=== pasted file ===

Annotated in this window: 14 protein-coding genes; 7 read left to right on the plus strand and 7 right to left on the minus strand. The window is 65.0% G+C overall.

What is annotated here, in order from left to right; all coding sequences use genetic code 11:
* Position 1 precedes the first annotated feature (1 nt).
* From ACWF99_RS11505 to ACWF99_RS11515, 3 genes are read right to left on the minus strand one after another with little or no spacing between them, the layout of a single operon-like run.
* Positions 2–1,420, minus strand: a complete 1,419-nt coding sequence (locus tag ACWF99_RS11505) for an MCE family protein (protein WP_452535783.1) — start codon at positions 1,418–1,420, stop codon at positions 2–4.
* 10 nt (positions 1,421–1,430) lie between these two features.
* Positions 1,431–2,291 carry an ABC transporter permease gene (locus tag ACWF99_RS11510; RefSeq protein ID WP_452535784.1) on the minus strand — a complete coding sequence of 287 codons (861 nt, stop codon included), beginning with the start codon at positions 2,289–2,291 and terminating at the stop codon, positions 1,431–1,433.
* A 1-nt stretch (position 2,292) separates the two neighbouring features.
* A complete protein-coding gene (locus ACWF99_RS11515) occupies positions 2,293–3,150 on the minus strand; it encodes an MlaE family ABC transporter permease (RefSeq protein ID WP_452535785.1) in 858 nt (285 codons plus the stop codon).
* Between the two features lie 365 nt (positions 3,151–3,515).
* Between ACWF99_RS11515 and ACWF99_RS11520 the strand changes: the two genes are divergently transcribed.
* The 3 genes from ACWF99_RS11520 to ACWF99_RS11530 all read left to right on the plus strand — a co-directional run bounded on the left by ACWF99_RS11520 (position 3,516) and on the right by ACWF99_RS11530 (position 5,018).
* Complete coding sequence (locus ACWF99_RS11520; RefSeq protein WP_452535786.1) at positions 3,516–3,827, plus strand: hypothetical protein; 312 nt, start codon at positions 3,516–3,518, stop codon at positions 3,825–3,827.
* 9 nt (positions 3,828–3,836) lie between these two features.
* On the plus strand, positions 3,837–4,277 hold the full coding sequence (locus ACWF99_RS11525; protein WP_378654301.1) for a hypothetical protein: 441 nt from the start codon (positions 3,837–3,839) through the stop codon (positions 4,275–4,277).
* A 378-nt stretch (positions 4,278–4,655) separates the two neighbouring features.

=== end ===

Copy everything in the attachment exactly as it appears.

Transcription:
Annotated in this window: 14 protein-coding genes; 7 read left to right on the plus strand and 7 right to left on the minus strand. The window is 65.0% G+C overall.

What is annotated here, in order from left to right; all coding sequences use genetic code 11:
* Position 1 precedes the first annotated feature (1 nt).
* From ACWF99_RS11505 to ACWF99_RS11515, 3 genes are read right to left on the minus strand one after another with little or no spacing between them, the layout of a single operon-like run.
* Positions 2–1,420, minus strand: a complete 1,419-nt coding sequence (locus tag ACWF99_RS11505) for an MCE family protein (protein WP_452535783.1) — start codon at positions 1,418–1,420, stop codon at positions 2–4.
* 10 nt (positions 1,421–1,430) lie between these two features.
* Positions 1,431–2,291 carry an ABC transporter permease gene (locus tag ACWF99_RS11510; RefSeq protein ID WP_452535784.1) on the minus strand — a complete coding sequence of 287 codons (861 nt, stop codon included), beginning with the start codon at positions 2,289–2,291 and terminating at the stop codon, positions 1,431–1,433.
* A 1-nt stretch (position 2,292) separates the two neighbouring features.
* A complete protein-coding gene (locus ACWF99_RS11515) occupies positions 2,293–3,150 on the minus strand; it encodes an MlaE family ABC transporter permease (RefSeq protein ID WP_452535785.1) in 858 nt (285 codons plus the stop codon).
* Between the two features lie 365 nt (positions 3,151–3,515).
* Between ACWF99_RS11515 and ACWF99_RS11520 the strand changes: the two genes are divergently transcribed.
* The 3 genes from ACWF99_RS11520 to ACWF99_RS11530 all read left to right on the plus strand — a co-directional run bounded on the left by ACWF99_RS11520 (position 3,516) and on the right by ACWF99_RS11530 (position 5,018).
* Complete coding sequence (locus ACWF99_RS11520; RefSeq protein WP_452535786.1) at positions 3,516–3,827, plus strand: hypothetical protein; 312 nt, start codon at positions 3,516–3,518, stop codon at positions 3,825–3,827.
* 9 nt (positions 3,828–3,836) lie between these two features.
* On the plus strand, positions 3,837–4,277 hold the full coding sequence (locus ACWF99_RS11525; protein WP_378654301.1) for a hypothetical protein: 441 nt from the start codon (positions 3,837–3,839) through the stop codon (positions 4,275–4,277).
* A 378-nt stretch (positions 4,278–4,655) separates the two neighbouring features.